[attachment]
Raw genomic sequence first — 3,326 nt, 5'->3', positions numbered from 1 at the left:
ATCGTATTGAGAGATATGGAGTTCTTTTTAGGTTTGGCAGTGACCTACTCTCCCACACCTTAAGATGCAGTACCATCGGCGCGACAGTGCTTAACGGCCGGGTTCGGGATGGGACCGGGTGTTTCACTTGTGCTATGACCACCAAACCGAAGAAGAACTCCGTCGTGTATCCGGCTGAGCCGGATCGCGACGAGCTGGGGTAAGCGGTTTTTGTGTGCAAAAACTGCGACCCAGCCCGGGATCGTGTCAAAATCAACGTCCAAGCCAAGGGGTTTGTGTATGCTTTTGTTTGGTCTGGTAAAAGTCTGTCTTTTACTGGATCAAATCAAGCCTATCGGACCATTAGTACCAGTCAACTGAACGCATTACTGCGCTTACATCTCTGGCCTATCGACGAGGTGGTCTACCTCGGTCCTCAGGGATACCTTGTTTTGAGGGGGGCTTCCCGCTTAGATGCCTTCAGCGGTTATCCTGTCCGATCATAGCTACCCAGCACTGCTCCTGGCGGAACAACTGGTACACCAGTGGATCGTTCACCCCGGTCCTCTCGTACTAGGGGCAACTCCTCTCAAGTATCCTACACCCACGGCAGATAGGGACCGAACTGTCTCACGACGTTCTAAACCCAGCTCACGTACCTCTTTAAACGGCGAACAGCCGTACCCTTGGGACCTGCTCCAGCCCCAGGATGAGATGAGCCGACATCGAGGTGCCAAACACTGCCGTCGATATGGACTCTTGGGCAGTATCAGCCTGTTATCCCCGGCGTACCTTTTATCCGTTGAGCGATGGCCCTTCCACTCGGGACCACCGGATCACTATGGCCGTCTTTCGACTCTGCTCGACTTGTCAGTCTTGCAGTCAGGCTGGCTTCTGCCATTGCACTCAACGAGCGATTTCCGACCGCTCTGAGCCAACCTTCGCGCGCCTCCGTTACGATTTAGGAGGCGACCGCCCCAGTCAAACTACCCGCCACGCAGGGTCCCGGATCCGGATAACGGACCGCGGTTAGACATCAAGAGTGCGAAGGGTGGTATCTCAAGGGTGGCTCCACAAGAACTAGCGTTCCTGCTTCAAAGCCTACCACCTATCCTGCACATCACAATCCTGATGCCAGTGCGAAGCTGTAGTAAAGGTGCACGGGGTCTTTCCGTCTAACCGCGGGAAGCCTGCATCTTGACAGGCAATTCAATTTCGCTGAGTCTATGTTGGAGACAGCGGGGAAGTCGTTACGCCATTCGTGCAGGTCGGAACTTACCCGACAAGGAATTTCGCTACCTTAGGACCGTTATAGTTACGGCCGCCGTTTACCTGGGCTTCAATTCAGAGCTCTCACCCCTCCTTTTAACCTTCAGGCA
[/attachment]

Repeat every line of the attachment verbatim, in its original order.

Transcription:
Raw genomic sequence first — 3,326 nt, 5'->3', positions numbered from 1 at the left:
ATCGTATTGAGAGATATGGAGTTCTTTTTAGGTTTGGCAGTGACCTACTCTCCCACACCTTAAGATGCAGTACCATCGGCGCGACAGTGCTTAACGGCCGGGTTCGGGATGGGACCGGGTGTTTCACTTGTGCTATGACCACCAAACCGAAGAAGAACTCCGTCGTGTATCCGGCTGAGCCGGATCGCGACGAGCTGGGGTAAGCGGTTTTTGTGTGCAAAAACTGCGACCCAGCCCGGGATCGTGTCAAAATCAACGTCCAAGCCAAGGGGTTTGTGTATGCTTTTGTTTGGTCTGGTAAAAGTCTGTCTTTTACTGGATCAAATCAAGCCTATCGGACCATTAGTACCAGTCAACTGAACGCATTACTGCGCTTACATCTCTGGCCTATCGACGAGGTGGTCTACCTCGGTCCTCAGGGATACCTTGTTTTGAGGGGGGCTTCCCGCTTAGATGCCTTCAGCGGTTATCCTGTCCGATCATAGCTACCCAGCACTGCTCCTGGCGGAACAACTGGTACACCAGTGGATCGTTCACCCCGGTCCTCTCGTACTAGGGGCAACTCCTCTCAAGTATCCTACACCCACGGCAGATAGGGACCGAACTGTCTCACGACGTTCTAAACCCAGCTCACGTACCTCTTTAAACGGCGAACAGCCGTACCCTTGGGACCTGCTCCAGCCCCAGGATGAGATGAGCCGACATCGAGGTGCCAAACACTGCCGTCGATATGGACTCTTGGGCAGTATCAGCCTGTTATCCCCGGCGTACCTTTTATCCGTTGAGCGATGGCCCTTCCACTCGGGACCACCGGATCACTATGGCCGTCTTTCGACTCTGCTCGACTTGTCAGTCTTGCAGTCAGGCTGGCTTCTGCCATTGCACTCAACGAGCGATTTCCGACCGCTCTGAGCCAACCTTCGCGCGCCTCCGTTACGATTTAGGAGGCGACCGCCCCAGTCAAACTACCCGCCACGCAGGGTCCCGGATCCGGATAACGGACCGCGGTTAGACATCAAGAGTGCGAAGGGTGGTATCTCAAGGGTGGCTCCACAAGAACTAGCGTTCCTGCTTCAAAGCCTACCACCTATCCTGCACATCACAATCCTGATGCCAGTGCGAAGCTGTAGTAAAGGTGCACGGGGTCTTTCCGTCTAACCGCGGGAAGCCTGCATCTTGACAGGCAATTCAATTTCGCTGAGTCTATGTTGGAGACAGCGGGGAAGTCGTTACGCCATTCGTGCAGGTCGGAACTTACCCGACAAGGAATTTCGCTACCTTAGGACCGTTATAGTTACGGCCGCCGTTTACCTGGGCTTCAATTCAGAGCTCTCACCCCTCCTTTTAACCTTCAGGCA